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Cliff Diving and Quadratic Drag

Developed by Peter Bryant - Published May 31, 2019

This exercise set focuses on the estimation, modeling, and experimental verification of the depth of water required to bring a cliff diver to a near stop. Students use dimensional analysis to "derive" the dependence on velocity, density, and area of hydrodynamic drag, and then they use energy principles to determine the amount of energy that must be dissipated by drag, which leads them to an estimate of the depth of water required. By dropping a nearly neutrally buoyant ball into a glass container filled with water, they can verify or eliminate their models. Students use a spreadsheet or a loop in a procedural language to solve for the motion using the Euler method.
Subject Areas Mechanics and Experimental Labs First Year IPython/Jupyter Notebook and Spreadsheet Students who complete the exercises will be able to: * determine an expression for hydrodynamic drag using dimensional analysis. (Exercise 1) * apply energy methods to hypothesize the depth of water needed to stop a dropped ball. (Exercise 2) * use experimental techniques to verify or rule out a model. (Exercises 2, 3, and 5) * develop and implement an algorithm for solving for motion under quadratic drag. (Exercises 4 and 5) * produce and analyze graphs of computational solutions. (Exercises 5 and 6) * asses the accuracy of computational solutions by comparing with analytical solutions. (Exercises 5 and 7) 150 min

These exercises are not tied to a specific programming language. Example implementations are provided under the Code tab, but the Exercises can be implemented in whatever platform you wish to use (e.g., Excel, Python, MATLAB, etc.).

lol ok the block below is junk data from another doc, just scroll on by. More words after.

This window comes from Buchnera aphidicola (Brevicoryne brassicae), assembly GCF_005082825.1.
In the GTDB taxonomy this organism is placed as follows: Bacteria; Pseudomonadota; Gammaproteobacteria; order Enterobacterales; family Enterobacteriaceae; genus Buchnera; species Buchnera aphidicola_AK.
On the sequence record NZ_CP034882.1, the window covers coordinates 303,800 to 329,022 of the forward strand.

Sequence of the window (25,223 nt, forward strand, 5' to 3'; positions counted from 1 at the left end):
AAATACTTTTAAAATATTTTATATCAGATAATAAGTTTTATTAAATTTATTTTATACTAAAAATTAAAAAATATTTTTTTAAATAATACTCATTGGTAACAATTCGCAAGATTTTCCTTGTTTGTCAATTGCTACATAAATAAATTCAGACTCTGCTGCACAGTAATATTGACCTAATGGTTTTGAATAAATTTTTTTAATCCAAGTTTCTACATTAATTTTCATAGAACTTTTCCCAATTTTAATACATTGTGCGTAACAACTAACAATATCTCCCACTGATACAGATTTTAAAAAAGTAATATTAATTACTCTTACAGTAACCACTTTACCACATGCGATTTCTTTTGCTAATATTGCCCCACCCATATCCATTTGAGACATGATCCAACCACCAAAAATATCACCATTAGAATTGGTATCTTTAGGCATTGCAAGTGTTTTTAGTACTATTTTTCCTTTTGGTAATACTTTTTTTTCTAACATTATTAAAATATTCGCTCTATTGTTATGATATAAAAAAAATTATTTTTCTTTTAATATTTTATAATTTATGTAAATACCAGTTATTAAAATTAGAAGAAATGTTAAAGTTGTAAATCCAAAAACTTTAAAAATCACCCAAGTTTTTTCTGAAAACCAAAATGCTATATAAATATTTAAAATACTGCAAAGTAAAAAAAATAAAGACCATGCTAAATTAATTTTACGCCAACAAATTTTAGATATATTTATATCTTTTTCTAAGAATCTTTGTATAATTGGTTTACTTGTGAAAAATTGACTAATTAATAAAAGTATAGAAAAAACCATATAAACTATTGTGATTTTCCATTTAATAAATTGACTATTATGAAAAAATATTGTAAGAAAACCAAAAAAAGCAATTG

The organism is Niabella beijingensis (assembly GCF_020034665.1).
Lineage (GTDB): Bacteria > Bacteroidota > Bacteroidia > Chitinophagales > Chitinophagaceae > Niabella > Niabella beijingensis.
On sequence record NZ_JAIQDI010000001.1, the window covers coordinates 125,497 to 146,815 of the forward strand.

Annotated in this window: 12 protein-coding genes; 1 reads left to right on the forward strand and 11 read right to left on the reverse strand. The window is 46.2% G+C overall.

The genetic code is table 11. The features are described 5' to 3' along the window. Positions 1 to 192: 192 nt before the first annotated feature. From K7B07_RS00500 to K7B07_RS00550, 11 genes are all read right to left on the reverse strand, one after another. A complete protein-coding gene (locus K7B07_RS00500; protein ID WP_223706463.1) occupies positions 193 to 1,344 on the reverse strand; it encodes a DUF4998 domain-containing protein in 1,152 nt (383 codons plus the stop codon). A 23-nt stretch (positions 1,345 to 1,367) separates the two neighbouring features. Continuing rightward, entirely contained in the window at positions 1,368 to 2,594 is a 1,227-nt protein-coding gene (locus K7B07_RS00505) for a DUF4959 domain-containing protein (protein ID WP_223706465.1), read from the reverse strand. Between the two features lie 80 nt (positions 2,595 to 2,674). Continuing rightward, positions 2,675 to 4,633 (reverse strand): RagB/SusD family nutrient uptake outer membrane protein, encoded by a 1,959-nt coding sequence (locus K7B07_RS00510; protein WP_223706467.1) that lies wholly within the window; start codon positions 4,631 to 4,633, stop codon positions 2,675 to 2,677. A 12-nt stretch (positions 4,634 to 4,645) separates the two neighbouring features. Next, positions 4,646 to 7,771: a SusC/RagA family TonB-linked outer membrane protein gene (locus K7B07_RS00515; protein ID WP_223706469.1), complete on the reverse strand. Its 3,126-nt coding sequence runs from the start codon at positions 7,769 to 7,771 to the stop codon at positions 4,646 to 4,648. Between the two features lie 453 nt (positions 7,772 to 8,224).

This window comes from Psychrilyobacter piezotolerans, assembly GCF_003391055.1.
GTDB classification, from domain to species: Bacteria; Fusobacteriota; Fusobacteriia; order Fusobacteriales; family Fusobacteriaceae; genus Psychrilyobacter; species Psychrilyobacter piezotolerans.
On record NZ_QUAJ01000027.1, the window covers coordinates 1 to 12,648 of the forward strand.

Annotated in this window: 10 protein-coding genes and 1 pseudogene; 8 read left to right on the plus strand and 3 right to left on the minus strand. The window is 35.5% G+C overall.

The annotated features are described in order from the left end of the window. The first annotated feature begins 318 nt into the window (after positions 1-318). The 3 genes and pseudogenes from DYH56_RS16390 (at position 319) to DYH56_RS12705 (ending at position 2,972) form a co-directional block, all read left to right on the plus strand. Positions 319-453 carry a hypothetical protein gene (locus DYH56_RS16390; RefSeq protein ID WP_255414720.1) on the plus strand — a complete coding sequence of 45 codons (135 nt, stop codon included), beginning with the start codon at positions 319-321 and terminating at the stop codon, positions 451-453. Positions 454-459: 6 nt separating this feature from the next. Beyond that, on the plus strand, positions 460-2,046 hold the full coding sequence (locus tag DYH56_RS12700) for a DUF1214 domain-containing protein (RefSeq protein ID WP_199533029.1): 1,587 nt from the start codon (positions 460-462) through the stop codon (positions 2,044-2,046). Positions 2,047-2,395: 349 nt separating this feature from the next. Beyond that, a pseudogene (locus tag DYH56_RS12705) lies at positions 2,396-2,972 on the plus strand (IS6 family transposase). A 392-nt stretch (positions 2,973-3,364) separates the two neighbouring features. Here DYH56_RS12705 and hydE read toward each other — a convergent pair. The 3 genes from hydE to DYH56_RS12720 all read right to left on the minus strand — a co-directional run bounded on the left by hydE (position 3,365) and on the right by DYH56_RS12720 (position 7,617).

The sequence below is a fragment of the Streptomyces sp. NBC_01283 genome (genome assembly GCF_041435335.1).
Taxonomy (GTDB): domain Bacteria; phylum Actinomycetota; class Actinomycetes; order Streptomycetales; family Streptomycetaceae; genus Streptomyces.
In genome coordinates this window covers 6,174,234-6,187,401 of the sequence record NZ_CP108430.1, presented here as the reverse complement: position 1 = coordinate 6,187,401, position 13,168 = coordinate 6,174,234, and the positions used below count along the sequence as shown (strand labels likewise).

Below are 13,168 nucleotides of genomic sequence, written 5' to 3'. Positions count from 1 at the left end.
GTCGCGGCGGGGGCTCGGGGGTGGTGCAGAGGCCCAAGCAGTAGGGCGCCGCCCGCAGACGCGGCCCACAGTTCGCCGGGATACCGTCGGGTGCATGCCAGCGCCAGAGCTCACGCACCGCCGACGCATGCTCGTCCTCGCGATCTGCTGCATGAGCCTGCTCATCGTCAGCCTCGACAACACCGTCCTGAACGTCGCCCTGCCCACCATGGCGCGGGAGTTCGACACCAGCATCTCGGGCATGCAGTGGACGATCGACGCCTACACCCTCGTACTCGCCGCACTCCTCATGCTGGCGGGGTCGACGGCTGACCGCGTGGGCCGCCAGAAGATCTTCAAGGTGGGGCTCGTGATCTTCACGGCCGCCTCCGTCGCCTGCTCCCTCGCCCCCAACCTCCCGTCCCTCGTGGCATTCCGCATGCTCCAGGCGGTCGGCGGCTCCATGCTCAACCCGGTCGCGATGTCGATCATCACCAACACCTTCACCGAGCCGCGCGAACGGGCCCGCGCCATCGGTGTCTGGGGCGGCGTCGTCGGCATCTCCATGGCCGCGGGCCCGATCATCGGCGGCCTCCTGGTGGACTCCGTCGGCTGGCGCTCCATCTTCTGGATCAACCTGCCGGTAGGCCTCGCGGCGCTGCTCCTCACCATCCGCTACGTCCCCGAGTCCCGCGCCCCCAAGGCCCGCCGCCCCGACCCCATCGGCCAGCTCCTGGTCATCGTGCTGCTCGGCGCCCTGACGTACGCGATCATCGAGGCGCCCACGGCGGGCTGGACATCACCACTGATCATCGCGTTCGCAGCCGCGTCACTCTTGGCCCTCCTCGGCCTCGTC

#### Exercise 1: Drag in Water Using dimensional analysis and your common sense, determine a formula for *hydrodynamic drag*, or the drag force in water. Recall that $1 \textrm{N}=1 \frac{\textrm{kg}\ \textrm{m}}{\textrm{s}^2}$. The complete formula contains dimensionless constants that you won't be able to guess, so I'll give you those when you're finished. **Optional Prompt:** Steps for dimensional analysis: 1. Determine the combination of fundamental units (units for mass, length, and time) that the formula must have in order to give a force. 2. Determine the physical quantities in your system upon which the drag force *can possibly* depend. 3. Try different arrangements of the relevant physical quantities until you find equations that give correct units for the drag force. You may find more than one option. 4. To determine if your formula makes physical sense, vary the physical quantities one-at-a-time. Will your formula predict the correct behavior as the physical quantities become very small and very large? **Optional Website with Review:** http://farside.ph.utexas.edu/teaching/301/lectures/node8.html #### Exercise 2: Stopping Distance (Static Estimate) The work done by hydrodynamic drag is equal to the change in thermal energy, $\Delta E_{th}$, of the closed diver-water system. Use this fact and the conservation of energy to estimate the minimum depth of water required to stop a diver jumping from a height $h$ above the water's surface. You may assume that a diver, being largely composed of water, is nearly neutrally buoyant. This means that you may ignore the diver's weight and thus any contribution from the gravitational potential energy after he or she enters the water. **Optional Instruction, which may be omitted for a more discovery-based activity:** Depending on your approach, you may need to assume a speed in order to calculate the drag force. For now, make a static approximation and use for the speed of the ball the speed at which it enters the water. We'll refine this approximation later. #### Exercise 3: Experimental Verification Fill a glass cylinder with water and drop your rubber ball from a height of 50 cm above the surface of the water. Measure the distance it takes the ball to stop sinking, and include an uncertainty. Apply your model from **Exercise 2** to the case of the dropped ball. Is your measured distance consistent with your prediction from energy conservation? **Optional (together with the optional part of Exercise 5):** Record video of one of your your drops and analyze it frame-by-frame to make a plot of the ball's depth as a function of time since it first hits the water. #### Exercise 4: Hand Calculation of Stopping Distance (Dynamic Model) The problem with the static estimate is that we have assumed that the ball maintains a constant speed and thus a constant drag force as it slows down. In reality, as the ball slows down, the drag force decreases (why?). We have a situation where work is done by a non-constant force, and the interdependence between speed and force goes something like this: 1. The ball enters with a high speed. 1. The water uses a high drag force to slow the ball down. 1. As the ball slows down a bit, the drag force gets slightly smaller. 1. The water uses this slightly smaller drag force to slow the ball down a bit more. 1. As soon as the ball slows down a bit more, the drag force gets even smaller. 1. Repeat... To account for the changing drag force, we'll break the water into thin, horizontal layers, over each of which we can assume the velocity and thus drag force are constant. If you know the ball's speed in a layer, then, you can calculate the drag force for that layer. Given the thickness of the layer, you can calculate the work done by drag over that layer, which tells you how much Thermal Energy increases and thus how much Kinetic Energy the ball will lose as it travels through the layer. From that, you can calculate the speed of the ball in the layer below. Then repeat for the next layer. The image below is a schematic of what you can calculate in each layer. ![](images/Diving/slice_flowchart.png "") Your task is to use this approach to calculate by hand the speeds in the first four layers of thickness $d=0.001$ m, starting at the top of the water. Assume the speed in the first layer is just the speed at which the ball hits the water. #### Exercise 5: Computation of Stopping Distance Use a spreadsheet (or a programming language) to automate the procedure you just did by hand. Extend the calculation to a final depth a bit beyond what you observed in your experiment, and make a plot of speed as a function of depth. How does the dynamic model compare to the measured maximum depth from your experiment? What happens if you change the thickness of every slice to $d=0.01$ m? To $d=0.0001$ m? Should $d=0.01$ m, $0.001$ m, or $0.0001$ m give you the best approximation? Why? **Optional (together with the optional part of Exercise 3):** Assuming the ball's speed is constant as it travels through a slice, on your spreadsheet calculate for each slice the time it takes for the ball to pass through it. From that, make a plot of the ball's depth as a function of time, and compare it to the measured result in **Exercise 3**. Is there a point at which you would say the model no longer accurately reflects the position of the ball? Explain. #### Exercise 6 (optional): Deeper Analysis and Buoyancy You'll note that in our computational solution, the ball continues to slow down but never actually comes to a stop. What are some things we omitted from our model that would cause the simulated ball to stop sinking had we included them? #### Exercise 7 (optional--requires calculus): Theoretical Treatment 1. Argue that, based on our assumption that the ball is neutrally buoyant, in the water $$\Delta KE = - \Delta E_{th} = -| F_D|\Delta y ,$$ where $F_D$ is the force of hydrodynamic drag and $y$ is positive downward. 2. Let $\Delta \rightarrow d$ to go to the infinitesimal limit, and use your equation for the hydrodynamic drag from **Exercise 1** to find and solve an integral equation relating the depth in the water, $y$, to the speed, $v$. Plot your equation over your results from **Exercise 5** and compare. *Hint:* use $d(KE)=d(mv^2/2) = m\ v\ dv$.